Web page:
Sound deal: Dolby puts name on Oscars venue

The Hollywood venue that hosts the annual Oscars show was renamed the Dolby Theatre, after the audio pioneer gained naming rights previously held by bankrupt camera company Kodak.

Kodak pulled out weeks before this year's Academy Awards show in February, and talks have been ongoing to find a new backer for the venue, next to the iconic Grauman's Chinese Theatre on Hollywood Boulevard.

Britain-founded, California-based audio technology pioneer Dolby announced a deal with the CIM Group, which owns the Hollywood & Highland Center of which the Oscars venue is part, to put its name on the theatre for the next 20 years.

"Dolby is a brand recognized around the world for creating the best, most life-like entertainment sound experiences in any environment," said Dolby Laboratories chief Kevin Yeaman.

"This partnership with CIM allows the Dolby Theatre to be not only the world stage for the Academy Awards, but for Dolby innovations for decades to come," he added.

Dolby said it would use the deal to showcase its latest Dolby Atmos sound system, which it described as "a break-through audio technology that delivers the most natural, life-like sensory experience," in the 3,400-seat theater.

The accord was welcomed by the Academy of Motion Picture Arts and Sciences (AMPAS), which organizes Hollywood's top annual awards show.

"The Academy's Board of Governors believes that the home for our awards is in Hollywood. It is where the Academy and the motion picture industry are rooted," said AMPAS head Tom Sherak.

"We are pleased to have a new agreement with CIM that will continue our longstanding partnership," he added.

CIM Group co-founder Shaul Kuba added: "Dolby Laboratories has a long history in Hollywood and has made significant contributions to the entertainment industry.

"It is a respected international brand and technology innovator. We are proud to welcome them as our partner on the Dolby Theatre at Hollywood & Highland Center," he said.

A bankruptcy court in February approved Kodak's request to cancel its contract with the until-then Kodak Theatre, ruling that it was "in the best interests of the debtors, their estates, their creditors and other parties."

The contract between Eastman Kodak and theater owner CIM was valued at $72 million -- $3.6 million per year for 20 years.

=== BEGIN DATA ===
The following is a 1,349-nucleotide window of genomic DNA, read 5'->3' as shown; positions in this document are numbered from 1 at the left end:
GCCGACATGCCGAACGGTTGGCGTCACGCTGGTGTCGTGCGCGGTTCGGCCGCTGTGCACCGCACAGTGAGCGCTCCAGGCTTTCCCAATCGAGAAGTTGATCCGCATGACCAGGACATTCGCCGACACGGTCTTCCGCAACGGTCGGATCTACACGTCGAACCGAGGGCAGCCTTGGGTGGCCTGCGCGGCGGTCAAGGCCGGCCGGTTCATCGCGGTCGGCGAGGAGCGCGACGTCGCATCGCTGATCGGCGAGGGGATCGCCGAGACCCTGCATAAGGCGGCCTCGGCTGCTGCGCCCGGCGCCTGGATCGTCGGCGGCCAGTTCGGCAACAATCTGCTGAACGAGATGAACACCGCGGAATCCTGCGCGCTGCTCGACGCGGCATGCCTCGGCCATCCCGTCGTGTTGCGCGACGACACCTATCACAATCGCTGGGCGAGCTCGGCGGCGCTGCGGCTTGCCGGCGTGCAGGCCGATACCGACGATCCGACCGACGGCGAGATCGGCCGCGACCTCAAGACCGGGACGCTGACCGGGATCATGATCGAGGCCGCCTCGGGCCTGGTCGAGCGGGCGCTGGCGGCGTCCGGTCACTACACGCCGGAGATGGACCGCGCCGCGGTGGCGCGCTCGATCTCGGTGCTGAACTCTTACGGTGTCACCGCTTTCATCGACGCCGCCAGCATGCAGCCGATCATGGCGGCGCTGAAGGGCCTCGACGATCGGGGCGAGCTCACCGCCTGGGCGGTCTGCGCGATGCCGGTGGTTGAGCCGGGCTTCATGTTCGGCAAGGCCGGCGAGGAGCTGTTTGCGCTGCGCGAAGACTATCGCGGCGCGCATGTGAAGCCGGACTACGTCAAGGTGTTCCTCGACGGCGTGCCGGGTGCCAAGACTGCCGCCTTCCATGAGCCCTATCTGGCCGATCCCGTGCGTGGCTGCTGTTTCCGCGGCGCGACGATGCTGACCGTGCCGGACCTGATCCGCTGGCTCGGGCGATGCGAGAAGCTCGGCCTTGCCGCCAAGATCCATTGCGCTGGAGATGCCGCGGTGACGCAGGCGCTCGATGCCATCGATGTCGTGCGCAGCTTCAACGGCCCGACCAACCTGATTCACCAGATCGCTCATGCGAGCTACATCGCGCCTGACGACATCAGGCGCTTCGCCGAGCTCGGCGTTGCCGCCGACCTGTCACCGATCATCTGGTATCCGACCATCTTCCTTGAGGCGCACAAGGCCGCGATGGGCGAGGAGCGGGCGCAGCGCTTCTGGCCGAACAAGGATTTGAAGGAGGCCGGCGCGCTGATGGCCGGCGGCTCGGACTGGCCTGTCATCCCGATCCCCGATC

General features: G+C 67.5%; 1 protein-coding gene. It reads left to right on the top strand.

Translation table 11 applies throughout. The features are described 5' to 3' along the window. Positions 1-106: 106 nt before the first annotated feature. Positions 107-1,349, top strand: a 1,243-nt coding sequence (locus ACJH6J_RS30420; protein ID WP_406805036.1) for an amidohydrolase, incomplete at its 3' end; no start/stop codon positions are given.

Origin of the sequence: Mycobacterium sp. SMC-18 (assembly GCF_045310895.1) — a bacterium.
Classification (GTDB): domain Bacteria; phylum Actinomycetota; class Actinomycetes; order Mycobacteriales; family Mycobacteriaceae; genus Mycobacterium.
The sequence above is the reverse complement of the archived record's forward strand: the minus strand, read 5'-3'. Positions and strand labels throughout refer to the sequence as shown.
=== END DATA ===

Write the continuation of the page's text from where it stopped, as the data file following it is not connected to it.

The theater, inaugurated in November 2001 with seating for 3,332, has hosted the Academy Awards since 2002.

Kodak, an iconic American firm that introduced generations of consumers to mass-market cameras, filed for bankruptcy in January.

  • COMMENT: Xenophobia rears its ugly head in Singapore once more Sat, Apr 19, 2014
    COMMENT: Xenophobia rears its ugly head in Singapore once more

    Kirsten Han is a Singaporean blogger, journalist and filmmaker. She is also involved in the We Believe in Second Chances campaign for the abolishment of the death penalty. A social media junkie, she tweets at @kixes. The views expressed are … Continue reading →

  • Driving a $900,000 Porsche 918 Spyder to the future Sat, Apr 19, 2014
    Driving a $900,000 Porsche 918 Spyder to the future

    It’s more than just its inherent speed, or the whooshing noise that fills the cabin like a school choir jamming with James Hetfield. It’s what it represents in an industry full of skeptics. It’s a portal into the future – a time capsule left by some mad scientist born decades too soon. It’s something that shouldn’t exist. And yet it does.

  • COMMENT: Xenophobia rears its ugly head in Singapore once more
    COMMENT: Xenophobia rears its ugly head in Singapore once more

    Kirsten Han is a Singaporean blogger, journalist and filmmaker. She is also involved in the We Believe in Second Chances campaign for the abolishment of the death penalty. A social media junkie, she tweets at @kixes. The views expressed are … Continue reading →

  • 5 Unanswered Questions About Jesus
    5 Unanswered Questions About Jesus

    As Christians worldwide gather for Easter to celebrate their belief in the death and rebirth of Jesus, researchers continue to delve into the mysteries that surround the man. The following are five questions about Jesus that, for now, at least, remain unanswered. In 2008, astronomer Dave Reneke argued that the Star of Bethlehem (a celestial event long associated with Jesus' birth) may have been Venus and Jupiter coming together to form a bright light in the sky. Other researchers have claimed that a similar conjunction between Saturn and Jupiter occurred in October of 7 B.C. Still others have claimed that Jesus was born in the spring, based on stories about shepherds watching over their flocks in fields on the night of Jesus' birth — something they would have done in the spring, not the winter.